An Analysis of Fixed-Priority Schedulability on a Multiprocessor

Theodore P. Baker
2006 Real-time systems  
A new feasibility test for preemptive scheduling of periodic or sporadic real-time tasks on a single-queue m-server system allows for arbitrary fixed task priorities and arbitrary deadlines. For the special case when deadline equals period and priorities are rate monotonic, any set of tasks with maximum individual task utilization umax and minimum individual task utilization umin is feasible if the total utilization does not exceed m(1 − umax)/2 + umin. Much of the analysis of multiprocessor
more » ... eduling that has been done has focussed on a partitioned model, in which tasks are assigned statically to processors (Dhall and Liu, 1978; Oh and Baker, 1998; Lopez et al., 2001; Lopez et al., 2000) . The alternative, global scheduling, was shown by Dhall and Liu to have very poor worst-case performance. A task set may have processor utilization arbitrarily close to 1 and still not be schedulable on m processors using rate monotonic or earliest-deadline-first scheduling. By comparison, even though optimal partitioning is NP complete, heuristic partitioning algorithms can guarantee schedulability to a much higher processor utilization level than 1. For example, using rate monotonic local scheduling and a simple first-fit-decreasing partitioning heuristic, a utilization level of at least m(2 1/2 − 1) is always feasible for an m-processor system (Oh and Baker, 1998) . This is not only much better than the worst case for global scheduling; it is not far from the limit of (m + 1)/2 that applies to all fixed-job-priority multiprocessor scheduling algorithms, partitioned or not (Andersson et al., 2001) . Recently, progress has been made in understanding global multiprocessor scheduling, based on a reevaluation of the result of Dhall and Liu. Their worst-case example has two kinds of tasks: "heavy" ones, with high ratio of computation time to deadline, and "light" ones, with low ratio of computation time to deadline. It is the mixing of those two kinds of tasks that causes a problem. A scheduling policy that segregates the heavy tasks from the light ones, on disjoint sets of CPU's, would have no problem with Dhall's example. Examination of further examples leads one to conjecture that such a hybrid scheduling policy would not miss any deadlines until a fairly high level of CPU utilization is achieved, and might even permit the use of simple utilization-based schedulability tests. The preemptive scheduling of periodic tasks on multiprocessors was examined in (Andersson et al., 2001) , and it was shown that any system of independent periodic tasks for which the utilization of every individual task is at most m/(3m − 2) can be scheduled successfully on m processors using rate monotonic scheduling if the total utilization is at most m 2 /(3m − 1). In (Baruah and Goossens, 2003) there is a similar result, showing that a total utilization of at least m/3 can be achieved if the individual task utilizations do not exceed 1/3. Andersson, Baruah, and Johnsson proposed a hybrid scheduling algorithm, called RM-US[m/(3m − 2)], which gives higher priority to tasks with utilizations above m/(3m − 2), that is able to successfully schedule any set of independent periodic tasks with total utilization up to m 2 /(3m − 1). This paper further advances the understanding of global fixed-priority multiprocessor schedulability. The main contribution is a new analysis concept, called the (µ, k − 1) busy interval. By analyzing the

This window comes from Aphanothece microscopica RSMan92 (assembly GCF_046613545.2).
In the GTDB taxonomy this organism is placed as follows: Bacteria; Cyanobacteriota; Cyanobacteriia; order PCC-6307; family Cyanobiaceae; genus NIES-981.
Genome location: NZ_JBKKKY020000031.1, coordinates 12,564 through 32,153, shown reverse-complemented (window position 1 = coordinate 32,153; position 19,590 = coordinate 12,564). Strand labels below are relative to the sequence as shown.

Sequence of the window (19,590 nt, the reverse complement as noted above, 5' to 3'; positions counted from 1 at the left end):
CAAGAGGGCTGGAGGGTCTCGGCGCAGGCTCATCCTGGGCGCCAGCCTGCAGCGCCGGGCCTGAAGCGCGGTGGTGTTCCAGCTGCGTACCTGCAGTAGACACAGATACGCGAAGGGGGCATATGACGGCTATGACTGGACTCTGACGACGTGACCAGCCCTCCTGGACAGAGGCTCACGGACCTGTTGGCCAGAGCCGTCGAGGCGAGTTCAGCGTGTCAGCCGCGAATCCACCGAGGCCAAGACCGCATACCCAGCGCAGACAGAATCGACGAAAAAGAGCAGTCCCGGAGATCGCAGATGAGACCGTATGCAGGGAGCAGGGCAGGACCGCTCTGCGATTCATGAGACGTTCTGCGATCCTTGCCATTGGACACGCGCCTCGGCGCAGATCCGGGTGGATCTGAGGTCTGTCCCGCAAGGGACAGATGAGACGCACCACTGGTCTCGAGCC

doi:10.1007/s11241-005-4686-1 fatcat:td7bl3vqefacppnciynigzxcim